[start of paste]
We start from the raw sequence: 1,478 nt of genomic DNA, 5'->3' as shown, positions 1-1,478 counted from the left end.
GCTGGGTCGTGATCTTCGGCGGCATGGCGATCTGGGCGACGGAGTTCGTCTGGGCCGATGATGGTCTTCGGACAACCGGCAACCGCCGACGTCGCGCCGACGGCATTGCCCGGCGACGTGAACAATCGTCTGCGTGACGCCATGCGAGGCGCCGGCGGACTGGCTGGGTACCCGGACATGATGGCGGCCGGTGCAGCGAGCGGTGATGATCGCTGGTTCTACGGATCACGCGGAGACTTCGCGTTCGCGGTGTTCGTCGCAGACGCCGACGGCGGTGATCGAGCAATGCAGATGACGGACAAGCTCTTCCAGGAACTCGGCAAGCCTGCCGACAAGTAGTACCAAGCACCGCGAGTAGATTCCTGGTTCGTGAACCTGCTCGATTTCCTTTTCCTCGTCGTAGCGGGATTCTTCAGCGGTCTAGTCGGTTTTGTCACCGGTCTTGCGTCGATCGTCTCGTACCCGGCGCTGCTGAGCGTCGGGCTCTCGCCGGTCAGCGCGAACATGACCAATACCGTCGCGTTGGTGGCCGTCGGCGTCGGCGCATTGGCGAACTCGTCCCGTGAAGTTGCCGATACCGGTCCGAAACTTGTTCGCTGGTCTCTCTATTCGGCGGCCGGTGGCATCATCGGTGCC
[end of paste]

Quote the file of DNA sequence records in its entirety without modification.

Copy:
We start from the raw sequence: 1,478 nt of genomic DNA, 5'->3' as shown, positions 1-1,478 counted from the left end.
GCTGGGTCGTGATCTTCGGCGGCATGGCGATCTGGGCGACGGAGTTCGTCTGGGCCGATGATGGTCTTCGGACAACCGGCAACCGCCGACGTCGCGCCGACGGCATTGCCCGGCGACGTGAACAATCGTCTGCGTGACGCCATGCGAGGCGCCGGCGGACTGGCTGGGTACCCGGACATGATGGCGGCCGGTGCAGCGAGCGGTGATGATCGCTGGTTCTACGGATCACGCGGAGACTTCGCGTTCGCGGTGTTCGTCGCAGACGCCGACGGCGGTGATCGAGCAATGCAGATGACGGACAAGCTCTTCCAGGAACTCGGCAAGCCTGCCGACAAGTAGTACCAAGCACCGCGAGTAGATTCCTGGTTCGTGAACCTGCTCGATTTCCTTTTCCTCGTCGTAGCGGGATTCTTCAGCGGTCTAGTCGGTTTTGTCACCGGTCTTGCGTCGATCGTCTCGTACCCGGCGCTGCTGAGCGTCGGGCTCTCGCCGGTCAGCGCGAACATGACCAATACCGTCGCGTTGGTGGCCGTCGGCGTCGGCGCATTGGCGAACTCGTCCCGTGAAGTTGCCGATACCGGTCCGAAACTTGTTCGCTGGTCTCTCTATTCGGCGGCCGGTGGCATCATCGGTGCC